Most economists agree with the IMF observation that spurred by a momentum in the non-oil economy, the UAE’s growth in the coming years would benefit from a number of megaprojects and Dubai’s successful bid for the Expo 2020.
Barclays analyst Alia Moubayed observed that the UAE stood out as the best equipped to face oil price headwinds and is the most capable of adapting to the structural changes in the global oil markets thanks to its remarkable progress in diversification of export and fiscal revenue bases.
The IIF argued that the UAE could achieve such an impressive growth because it has been the beneficiary of private capital flows from other Middle East and North Africa countries following the political unrest that hit the Arab world from 2011. In addition, there has been an influx of wealth from emerging markets like India, Russia, and China. Foreign direct inflows (FDI) more than doubled to $12 billion (three per cent of GDP) while portfolio flows from equity exchange-traded funds and mutual funds to the UAE increased five-fold from 2011 to 2013.
While the capital flows to domestic banks rose sharply, foreign banks’ claims on non-bank UAE sectors have been recovering gradually. The restructured and deleveraged balance sheets are helping many government-related entities (GREs) to raise funds through syndicated loans and bond issuance, allowing them to benefit from the low interest-rate environment.
IIF argues that a relatively low fiscal and external current account break-even price of oil and ample foreign assets will enable the UAE to press ahead with an estimated $700 billion worth of infrastructure projects expected to come on stream over the next 15 years, spurring credit growth in the banking sector. With the economic growth set to hover between 4.8 per cent and 5.1 per cent in the next two years, the UAE will post a current account balance of $29.9 billion and $30.2 billion respectively in 2015 and 2016, accounting for 7.4 per cent and 6.9 per cent of the GDP.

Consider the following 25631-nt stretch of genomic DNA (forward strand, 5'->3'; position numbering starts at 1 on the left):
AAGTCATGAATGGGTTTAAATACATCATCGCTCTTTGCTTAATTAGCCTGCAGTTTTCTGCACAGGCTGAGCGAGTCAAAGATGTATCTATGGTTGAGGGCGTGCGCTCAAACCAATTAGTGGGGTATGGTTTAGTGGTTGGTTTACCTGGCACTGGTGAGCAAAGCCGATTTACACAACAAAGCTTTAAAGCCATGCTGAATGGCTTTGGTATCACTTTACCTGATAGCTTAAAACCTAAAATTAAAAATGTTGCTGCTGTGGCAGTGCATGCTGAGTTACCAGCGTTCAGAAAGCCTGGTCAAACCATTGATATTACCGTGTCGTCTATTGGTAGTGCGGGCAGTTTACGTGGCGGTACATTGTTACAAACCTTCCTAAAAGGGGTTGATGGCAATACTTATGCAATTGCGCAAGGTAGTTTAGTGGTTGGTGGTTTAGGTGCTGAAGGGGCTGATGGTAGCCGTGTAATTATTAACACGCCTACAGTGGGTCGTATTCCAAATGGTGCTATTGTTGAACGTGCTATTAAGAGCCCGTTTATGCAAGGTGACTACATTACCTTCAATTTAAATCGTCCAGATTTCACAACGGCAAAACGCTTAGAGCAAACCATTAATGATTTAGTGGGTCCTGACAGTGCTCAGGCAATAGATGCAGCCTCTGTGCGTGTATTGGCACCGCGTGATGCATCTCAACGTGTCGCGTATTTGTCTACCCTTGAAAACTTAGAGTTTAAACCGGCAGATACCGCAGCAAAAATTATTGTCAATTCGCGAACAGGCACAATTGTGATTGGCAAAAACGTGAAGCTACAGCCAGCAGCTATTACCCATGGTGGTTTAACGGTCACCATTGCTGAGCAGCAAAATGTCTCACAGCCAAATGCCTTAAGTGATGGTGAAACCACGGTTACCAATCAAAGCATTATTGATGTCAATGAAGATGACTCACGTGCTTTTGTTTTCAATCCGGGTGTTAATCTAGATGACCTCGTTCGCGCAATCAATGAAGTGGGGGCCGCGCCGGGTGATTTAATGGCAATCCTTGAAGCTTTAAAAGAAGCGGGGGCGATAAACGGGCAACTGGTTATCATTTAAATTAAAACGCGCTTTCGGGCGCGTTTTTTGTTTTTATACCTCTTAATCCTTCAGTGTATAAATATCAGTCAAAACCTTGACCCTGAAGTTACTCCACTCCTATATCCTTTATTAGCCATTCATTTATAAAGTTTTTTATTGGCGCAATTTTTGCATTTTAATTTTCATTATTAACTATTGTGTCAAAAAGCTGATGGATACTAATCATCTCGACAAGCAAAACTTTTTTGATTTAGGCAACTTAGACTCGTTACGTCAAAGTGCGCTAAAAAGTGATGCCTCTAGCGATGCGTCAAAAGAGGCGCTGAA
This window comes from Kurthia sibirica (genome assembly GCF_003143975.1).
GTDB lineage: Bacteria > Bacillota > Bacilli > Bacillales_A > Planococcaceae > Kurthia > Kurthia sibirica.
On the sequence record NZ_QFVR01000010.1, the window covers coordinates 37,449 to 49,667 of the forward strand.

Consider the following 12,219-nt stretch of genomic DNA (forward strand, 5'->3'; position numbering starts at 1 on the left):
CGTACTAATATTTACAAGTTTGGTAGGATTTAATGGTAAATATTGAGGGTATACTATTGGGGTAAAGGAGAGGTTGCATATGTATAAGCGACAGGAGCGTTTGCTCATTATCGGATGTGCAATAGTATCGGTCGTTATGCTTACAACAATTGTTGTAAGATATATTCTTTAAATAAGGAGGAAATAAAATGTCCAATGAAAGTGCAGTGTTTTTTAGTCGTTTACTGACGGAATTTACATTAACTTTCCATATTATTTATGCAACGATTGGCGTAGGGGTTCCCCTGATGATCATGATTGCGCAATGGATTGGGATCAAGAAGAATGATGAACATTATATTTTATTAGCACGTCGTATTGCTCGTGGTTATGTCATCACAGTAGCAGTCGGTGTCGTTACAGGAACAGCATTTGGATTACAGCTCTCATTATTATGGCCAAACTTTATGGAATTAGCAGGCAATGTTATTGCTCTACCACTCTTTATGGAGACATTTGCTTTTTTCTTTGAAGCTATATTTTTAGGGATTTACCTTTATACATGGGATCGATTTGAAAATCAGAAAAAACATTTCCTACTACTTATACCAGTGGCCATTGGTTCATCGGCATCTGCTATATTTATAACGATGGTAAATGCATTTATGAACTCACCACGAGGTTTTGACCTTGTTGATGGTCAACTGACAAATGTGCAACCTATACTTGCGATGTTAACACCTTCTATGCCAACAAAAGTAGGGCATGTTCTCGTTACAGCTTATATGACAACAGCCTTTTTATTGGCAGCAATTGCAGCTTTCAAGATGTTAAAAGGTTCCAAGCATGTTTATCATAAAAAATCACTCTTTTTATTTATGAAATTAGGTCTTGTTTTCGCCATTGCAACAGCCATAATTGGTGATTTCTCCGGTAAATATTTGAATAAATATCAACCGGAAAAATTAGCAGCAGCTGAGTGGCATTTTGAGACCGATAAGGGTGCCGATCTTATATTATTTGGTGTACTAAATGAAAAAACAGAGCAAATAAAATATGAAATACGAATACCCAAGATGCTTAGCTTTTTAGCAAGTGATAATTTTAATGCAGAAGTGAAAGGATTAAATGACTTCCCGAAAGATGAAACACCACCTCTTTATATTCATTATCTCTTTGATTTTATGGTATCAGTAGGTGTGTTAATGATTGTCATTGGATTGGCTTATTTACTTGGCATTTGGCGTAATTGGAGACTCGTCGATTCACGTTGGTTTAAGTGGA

In such a scenario, the Emirates will record a fiscal balance of 1.8 per cent and 2.8 per cent of the GDP respectively in 2015 and 2016, said Dr Garbis Iradian, Deputy Director, IIF. The coming years will also see the country’s public foreign assets swelling from $ 573 billion in 2014 to $ 615 billion in 2015 and $ 652 billion in 2016. The government debt will register an increase to 22.1 per cent and 23.3 per cent of the GDP respectively in 2015 and 2016.
“The UAE looks resilient vis-á-vis the drop in oil prices, given a relatively diversified economy, excellent infrastructure, a more transparent and better regulated banking system, political stability, and ample foreign assets. Monetary and fiscal policies are expected to remain broadly accommodative,” IIF said.
While real non-oil GDP growth will remain strong at 4.8 per cent in 2015 relatively low fiscal and external current account break-even prices of oil and ample foreign assets would enable the UAE to maintain its high level of spending on infrastructure and major projects and this will support growth in credit by banks. About $700 billion worth of infrastructure projects are expected to be implemented over the next 15 years. Abu Dhabi is expected to continue to make significant investment in the oil and gas industries (which represents about 20 per cent of total planned public investment). The completion of major projects (including Dubai Metro and Al Maktoum International airport in Jebel Ali) and the preparations to host the World Expo 2020 should keep growth in Dubai around five per cent in the coming years, according to estimates.